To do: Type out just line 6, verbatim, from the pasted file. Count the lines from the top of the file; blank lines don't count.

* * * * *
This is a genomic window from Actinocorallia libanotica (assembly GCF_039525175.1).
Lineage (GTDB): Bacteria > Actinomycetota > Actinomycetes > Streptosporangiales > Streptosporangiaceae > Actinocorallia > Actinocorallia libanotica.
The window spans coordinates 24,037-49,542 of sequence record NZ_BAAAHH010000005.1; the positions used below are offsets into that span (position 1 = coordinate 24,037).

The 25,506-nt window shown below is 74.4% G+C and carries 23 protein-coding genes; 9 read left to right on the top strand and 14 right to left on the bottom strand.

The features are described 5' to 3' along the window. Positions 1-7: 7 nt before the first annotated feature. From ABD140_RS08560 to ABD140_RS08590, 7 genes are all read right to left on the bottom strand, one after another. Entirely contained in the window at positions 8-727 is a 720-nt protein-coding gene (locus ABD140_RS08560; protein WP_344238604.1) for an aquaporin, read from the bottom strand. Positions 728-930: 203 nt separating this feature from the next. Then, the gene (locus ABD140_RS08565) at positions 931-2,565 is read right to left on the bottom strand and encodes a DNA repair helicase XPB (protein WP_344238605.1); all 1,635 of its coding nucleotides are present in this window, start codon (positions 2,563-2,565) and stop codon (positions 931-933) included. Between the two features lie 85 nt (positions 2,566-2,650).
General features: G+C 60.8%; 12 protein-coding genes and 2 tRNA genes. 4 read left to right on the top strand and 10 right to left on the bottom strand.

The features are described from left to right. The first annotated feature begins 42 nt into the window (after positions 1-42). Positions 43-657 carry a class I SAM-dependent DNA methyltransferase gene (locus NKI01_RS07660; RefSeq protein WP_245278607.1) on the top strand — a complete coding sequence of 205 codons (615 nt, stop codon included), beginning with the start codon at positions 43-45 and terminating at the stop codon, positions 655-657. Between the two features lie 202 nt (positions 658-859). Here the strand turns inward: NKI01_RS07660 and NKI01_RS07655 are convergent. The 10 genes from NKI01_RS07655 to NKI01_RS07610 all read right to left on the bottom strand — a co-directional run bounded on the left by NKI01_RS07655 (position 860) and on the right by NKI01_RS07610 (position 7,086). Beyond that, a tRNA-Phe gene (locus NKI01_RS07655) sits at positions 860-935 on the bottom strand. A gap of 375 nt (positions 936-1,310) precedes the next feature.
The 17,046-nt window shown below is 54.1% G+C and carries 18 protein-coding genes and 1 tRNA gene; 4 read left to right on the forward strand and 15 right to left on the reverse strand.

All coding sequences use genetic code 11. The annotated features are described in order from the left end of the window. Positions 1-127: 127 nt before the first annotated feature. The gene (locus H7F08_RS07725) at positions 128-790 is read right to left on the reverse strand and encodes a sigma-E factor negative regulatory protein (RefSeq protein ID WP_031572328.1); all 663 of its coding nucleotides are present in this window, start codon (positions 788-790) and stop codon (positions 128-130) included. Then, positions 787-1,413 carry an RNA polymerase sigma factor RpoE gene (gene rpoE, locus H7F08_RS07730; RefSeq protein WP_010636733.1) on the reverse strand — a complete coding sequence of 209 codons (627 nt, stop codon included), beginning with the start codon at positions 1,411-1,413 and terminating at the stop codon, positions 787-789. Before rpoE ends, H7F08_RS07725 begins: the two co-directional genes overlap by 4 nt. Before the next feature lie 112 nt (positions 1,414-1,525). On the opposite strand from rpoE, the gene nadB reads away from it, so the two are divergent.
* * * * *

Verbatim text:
General features: G+C 60.8%; 12 protein-coding genes and 2 tRNA genes. 4 read left to right on the top strand and 10 right to left on the bottom strand.